When rapper Yung LB debuted a new strain at Santa Rosa’s influential Emerald Cup competition in 2017, he knew he had something special.
As an original member of the vaunted Cookies growing crew, his endorsement of fresh flower was also not made lightly. Cookies — a group of innovative local cultivators who gained international fame when their namesake strain took the market by storm a decade ago — is a name long associated with incredible cannabis.
Now, three years later, the strain LB developed (along with fellow “Cookies Boyz” Nick and Ray) is being hailed as the top cannabis choice of 2020. More specifically, Leafly has declared Runtz to be 2020’s Strain of the Year.
Regarded by many as the industry’s most reliable source for accurate, up-to-date information on thousands of unique cannabis strains, Leafly’s seal of approval on a particular varietal is akin to Rolling Stone declaring a record to be the year’s top album.
According to David Downs, Leafly’s California Bureau Chief (and one of the people responsible for ultimately determining which strain takes top honors each year), though Runtz is his pick for 2020’s top strain across the nation, there are some serious Bay Area roots to acknowledge.
“The formula that Runtz followed to succeed was first pioneered in San Francisco with Cookies at the Hemp Center and Berner in the 2000s,” Downs tells SF Weekly. “These hip-hop entertainers are master marketers and social media natives and we all need to be watching how they operate and learn from it.”
The blueprint established by Bay Area rapper, entrepreneur and Cookies lifestyle brand co-founder Berner is certainly one many are currently looking to follow. With few traditional marketing avenues available to cannabis companies, the power of promoting one’s flower through their music, merchandise etc. has established Cookies as a global clothing powerhouse that doubles as free promotion for their related cannabis products.
For as long as trademarks and other intellectual property protections remain unavailable to the cannabis industry, promoting pot through rap songs and hoodies is becoming a popular alternative option.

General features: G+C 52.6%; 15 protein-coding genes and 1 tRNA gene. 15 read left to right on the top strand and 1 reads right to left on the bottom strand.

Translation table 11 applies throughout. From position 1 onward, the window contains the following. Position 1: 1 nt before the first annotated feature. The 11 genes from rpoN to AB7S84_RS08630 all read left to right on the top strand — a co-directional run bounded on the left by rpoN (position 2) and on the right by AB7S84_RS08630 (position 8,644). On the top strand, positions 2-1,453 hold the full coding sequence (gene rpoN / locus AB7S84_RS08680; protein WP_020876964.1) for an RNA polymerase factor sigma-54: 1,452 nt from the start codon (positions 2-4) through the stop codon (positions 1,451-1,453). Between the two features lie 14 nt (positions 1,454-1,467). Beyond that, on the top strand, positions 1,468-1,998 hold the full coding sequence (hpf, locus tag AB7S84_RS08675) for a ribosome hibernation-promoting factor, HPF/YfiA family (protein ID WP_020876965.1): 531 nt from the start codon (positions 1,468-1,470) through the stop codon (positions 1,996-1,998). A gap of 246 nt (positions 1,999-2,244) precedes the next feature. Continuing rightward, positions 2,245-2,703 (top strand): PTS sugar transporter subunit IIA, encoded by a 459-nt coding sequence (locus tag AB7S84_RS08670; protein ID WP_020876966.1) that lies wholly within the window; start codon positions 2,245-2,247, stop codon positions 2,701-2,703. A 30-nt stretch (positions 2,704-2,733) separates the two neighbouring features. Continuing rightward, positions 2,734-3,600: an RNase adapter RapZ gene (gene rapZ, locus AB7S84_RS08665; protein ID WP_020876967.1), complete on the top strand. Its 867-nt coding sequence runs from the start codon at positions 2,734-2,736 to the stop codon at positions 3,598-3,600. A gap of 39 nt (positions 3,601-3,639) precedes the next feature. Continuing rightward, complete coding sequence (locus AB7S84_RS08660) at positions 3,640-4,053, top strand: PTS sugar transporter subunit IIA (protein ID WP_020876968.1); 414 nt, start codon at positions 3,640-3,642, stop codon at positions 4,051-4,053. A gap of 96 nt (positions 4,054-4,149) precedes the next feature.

To that end, Leafly’s research on Runtz revealed that over 100 rap songs with lyrics listed on Genius.com included a direct name-check of the strain.
Despite this impressive variation on “grassroots” marketing, the allure of Runtz as a rapper-approved strain would mean little if the flower itself wasn’t also something special.
Fortunately, this strain — believed to be a cross between Gelato (Leafly’s 2018 Strain of the Year) and Zkittlez (itself a hybrid of Sherbert and Thin Mint GSC) — is a delectable blend of notable effects, sumptuous aromas, and stunning trichomes.
That doesn’t mean Runtz didn’t have any competition.
Dr. Nick Jikomes, Director of Science & Innovation for Leafly, tells SF Weekly that another strain, Ice Cream Cake, ranked “neck-and-neck” with Runtz. He also noted that all of the highest-placing strains for this year shared a similar chemistry as well.
“They are all high-THC strains which tend to have a terpene profile dominated by beta-caryophyllene and limonene,” Jikomes explains. “Where Runtz stands out is that it also tends to have a solid amount of linalool, which is a floral terpene believed to contribute to relaxation. Pink Runtz, in particular, has a more exotic terpene profile, giving it a sweet, fruity, funky aroma.”
Beyond the numbers Jikomes crunched, he also found an informal survey yielded similar results.
“I have Pink Runtz at home,” he says, “and after just opening the bag at home, I was accused of smoking in the house!”
That smell, a mix of berries, cream, and pungent earth, is complemented by the coloring one can expect to find with Runtz, which varies from a bright pink to a deeper purple-black depending on harvest season. On top of that, as Jikomes highlights, Runtz is a potent strain of flower, which fits on trend with larger buying habits that show cannabis consumers consistently opting for the products packed with the most THC.
In addition to rightfully feting Runtz and its creators, Downs also took a moment to underscore that the industry is at risk of losing future releases of this caliber if San Francisco officials — and, ultimately, their peers at the state level — refuse to revise certain regulations concerning the legal cannabis market.
“One big challenge,” Downs says, “is holding onto these breeders and growers as the cost of doing business in San Francisco continues to rise without any end in sight, whether it be taxes or regulations around workers or licensing.”
And, as Downs points out, it isn’t as though cultivators don’t have other options to consider if California can’t better accommodate them.
“Places like Oregon and Michigan and Colorado are coming up on us,” he adds. “They’re scrappy and hungry, with better business climates, while the Bay’s leaders are complacent.”
Zack Ruskin’s weekly column, Pacific Highs, covers cannabis. Twitter: @zackruskin